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City looking to take reins of animal control
Councilman Phillips: I believe we can do it cheaper
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After months of discussions and failed attempts to come to agreements with other agencies to oversee Dawsonville's animal control issues, the city council is now considering taking the job into its own hands.

The council on Monday released copies of a proposed ordinance that would create an animal control board, establish a facility for a small shelter and hire a city veterinarian "on an annual basis for both care and euthanasia/disposal of impounded animals."

City Attorney Dana Miles drafted the proposed ordinance at the direction of the council, which has tried for the last several months to come to an agreement over animal control within the city limits.

Previously, the city had a tenuous contract with Dawson County to take care of any stray or dangerous animals within its city limits at the cost of nearly $300 per animal picked up.

When an intergovernmental agreement couldn't be reached with Dawson County officials, the city attempted to enter in to agreement with Lumpkin County for $45 per animal sheltered at its facilities.

While it appeared Lumpkin County officials were on board, that community saw otherwise, prompting commissioners to listen to the outspoken constituency and not move forward with the agreement.

Councilman Caleb Phillips has led the charge to bring the city's animal control issues to a conclusion.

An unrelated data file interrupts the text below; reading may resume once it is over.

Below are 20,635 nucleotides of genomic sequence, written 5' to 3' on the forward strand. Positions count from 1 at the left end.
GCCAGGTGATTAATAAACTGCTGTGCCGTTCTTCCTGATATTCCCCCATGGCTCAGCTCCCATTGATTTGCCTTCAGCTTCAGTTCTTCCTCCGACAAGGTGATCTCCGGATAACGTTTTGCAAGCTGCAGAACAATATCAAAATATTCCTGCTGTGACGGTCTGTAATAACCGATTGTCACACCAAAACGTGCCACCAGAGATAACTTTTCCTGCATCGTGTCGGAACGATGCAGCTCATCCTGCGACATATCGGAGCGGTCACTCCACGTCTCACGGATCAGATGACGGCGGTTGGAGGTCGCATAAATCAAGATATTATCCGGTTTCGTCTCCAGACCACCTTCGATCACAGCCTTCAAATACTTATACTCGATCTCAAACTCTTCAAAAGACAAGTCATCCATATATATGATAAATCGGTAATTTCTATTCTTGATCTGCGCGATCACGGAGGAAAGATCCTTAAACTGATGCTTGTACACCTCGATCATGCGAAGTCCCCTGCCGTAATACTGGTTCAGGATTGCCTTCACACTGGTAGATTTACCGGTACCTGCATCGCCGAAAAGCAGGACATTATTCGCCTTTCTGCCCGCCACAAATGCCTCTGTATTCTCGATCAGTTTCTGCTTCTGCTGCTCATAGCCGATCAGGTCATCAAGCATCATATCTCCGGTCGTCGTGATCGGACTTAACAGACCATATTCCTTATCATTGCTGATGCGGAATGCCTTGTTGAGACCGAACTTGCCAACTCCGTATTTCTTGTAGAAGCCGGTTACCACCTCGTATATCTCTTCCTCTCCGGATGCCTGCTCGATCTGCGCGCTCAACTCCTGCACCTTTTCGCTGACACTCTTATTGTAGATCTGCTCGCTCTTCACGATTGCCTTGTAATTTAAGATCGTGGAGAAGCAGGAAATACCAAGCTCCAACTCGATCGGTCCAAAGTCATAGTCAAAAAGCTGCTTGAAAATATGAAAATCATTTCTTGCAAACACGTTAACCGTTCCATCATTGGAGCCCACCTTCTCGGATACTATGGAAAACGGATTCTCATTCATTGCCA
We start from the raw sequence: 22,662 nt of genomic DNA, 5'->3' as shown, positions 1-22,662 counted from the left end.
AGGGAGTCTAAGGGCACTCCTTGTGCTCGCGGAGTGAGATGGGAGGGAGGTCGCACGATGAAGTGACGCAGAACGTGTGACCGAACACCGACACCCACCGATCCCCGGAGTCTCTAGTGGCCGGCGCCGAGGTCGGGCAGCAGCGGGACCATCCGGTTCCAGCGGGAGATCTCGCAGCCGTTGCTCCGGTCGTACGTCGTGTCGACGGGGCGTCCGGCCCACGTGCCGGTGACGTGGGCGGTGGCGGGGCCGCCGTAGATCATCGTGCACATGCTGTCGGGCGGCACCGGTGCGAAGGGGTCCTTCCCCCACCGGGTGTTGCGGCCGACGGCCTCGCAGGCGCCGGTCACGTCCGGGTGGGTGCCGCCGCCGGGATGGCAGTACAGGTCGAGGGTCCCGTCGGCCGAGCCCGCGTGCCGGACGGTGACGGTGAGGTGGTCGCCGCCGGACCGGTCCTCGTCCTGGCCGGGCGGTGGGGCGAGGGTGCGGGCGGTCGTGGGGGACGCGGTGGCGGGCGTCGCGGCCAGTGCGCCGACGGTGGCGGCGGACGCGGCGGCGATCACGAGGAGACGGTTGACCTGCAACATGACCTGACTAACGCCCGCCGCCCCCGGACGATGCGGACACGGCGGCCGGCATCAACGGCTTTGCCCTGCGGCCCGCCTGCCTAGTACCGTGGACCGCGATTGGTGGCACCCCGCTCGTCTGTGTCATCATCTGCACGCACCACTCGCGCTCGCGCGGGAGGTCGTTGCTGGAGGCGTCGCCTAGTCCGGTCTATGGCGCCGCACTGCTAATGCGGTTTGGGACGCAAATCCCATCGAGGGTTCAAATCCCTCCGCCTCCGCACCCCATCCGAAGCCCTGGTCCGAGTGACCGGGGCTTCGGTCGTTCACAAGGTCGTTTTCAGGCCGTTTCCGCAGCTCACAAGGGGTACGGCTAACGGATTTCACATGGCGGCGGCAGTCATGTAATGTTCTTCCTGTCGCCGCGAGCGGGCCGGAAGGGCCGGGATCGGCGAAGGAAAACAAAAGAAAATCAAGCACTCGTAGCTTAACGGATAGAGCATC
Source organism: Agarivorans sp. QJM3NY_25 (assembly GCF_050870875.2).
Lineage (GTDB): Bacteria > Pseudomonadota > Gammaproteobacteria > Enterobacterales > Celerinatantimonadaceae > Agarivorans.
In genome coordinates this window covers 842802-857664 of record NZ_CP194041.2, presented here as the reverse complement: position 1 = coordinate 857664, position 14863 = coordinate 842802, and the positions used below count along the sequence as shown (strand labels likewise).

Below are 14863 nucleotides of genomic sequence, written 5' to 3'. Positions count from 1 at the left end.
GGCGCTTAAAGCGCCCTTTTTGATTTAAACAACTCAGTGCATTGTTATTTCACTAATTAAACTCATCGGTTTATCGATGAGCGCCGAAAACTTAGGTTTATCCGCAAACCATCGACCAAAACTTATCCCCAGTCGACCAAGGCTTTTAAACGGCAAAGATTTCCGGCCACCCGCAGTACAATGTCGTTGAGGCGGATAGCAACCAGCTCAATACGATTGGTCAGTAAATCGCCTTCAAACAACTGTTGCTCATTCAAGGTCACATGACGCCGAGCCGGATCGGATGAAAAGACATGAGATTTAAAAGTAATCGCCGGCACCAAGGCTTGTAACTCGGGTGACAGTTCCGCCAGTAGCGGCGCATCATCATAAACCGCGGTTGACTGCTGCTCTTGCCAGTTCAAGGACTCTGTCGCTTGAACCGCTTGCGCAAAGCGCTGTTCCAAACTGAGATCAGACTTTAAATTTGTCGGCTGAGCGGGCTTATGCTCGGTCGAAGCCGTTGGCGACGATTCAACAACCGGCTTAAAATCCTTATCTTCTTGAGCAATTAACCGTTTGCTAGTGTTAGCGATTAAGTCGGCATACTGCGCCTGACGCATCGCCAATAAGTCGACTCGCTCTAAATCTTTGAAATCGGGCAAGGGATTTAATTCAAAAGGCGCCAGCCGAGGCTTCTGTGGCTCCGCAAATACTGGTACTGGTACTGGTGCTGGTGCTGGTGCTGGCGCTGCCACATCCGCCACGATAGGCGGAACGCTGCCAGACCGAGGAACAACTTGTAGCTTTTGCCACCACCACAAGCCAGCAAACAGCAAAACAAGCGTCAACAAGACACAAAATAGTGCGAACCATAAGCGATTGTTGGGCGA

"First, I don't think the city should have to do animal control anyway," he said, in reference to the saga over the issue with the Dawson County Board of Commissioners.

"That's an outrageous amount of money. It's way overpriced, and I believe we can do it cheaper. That's the only reason I want to do it this way."

Phillips is also aware that the clause concerning euthanasia after five days of animals picked up within the city is likely to stir community emotions, especially since the Dawson County Humane Society, which is funded through the county commission's support, actively bills itself as a no-kill shelter.

"We've got to come up with something," he said.

The issue of animal control within the city limits has been actively bounced around for at least the last six months when an incident involving a stray dog snapping at visitors at the historic courthouse on the town square was made public.

The city was contacted by concerned residents, who in turn were told to contact the county's animal control.

However, without a signed intergovernmental agreement between the two entities, county officials said the issue fell back on the city.

When an agreement could not be reached, the city pursued other avenues, including taking a proposal to Lumpkin that ultimately failed.

Currently, the county is continuing to work with the city to pick up stray animals until the issue is resolved.

The council is currently reviewing the proposal presented Monday night with the first public hearing set for 4 p.m. Nov. 16 at city hall.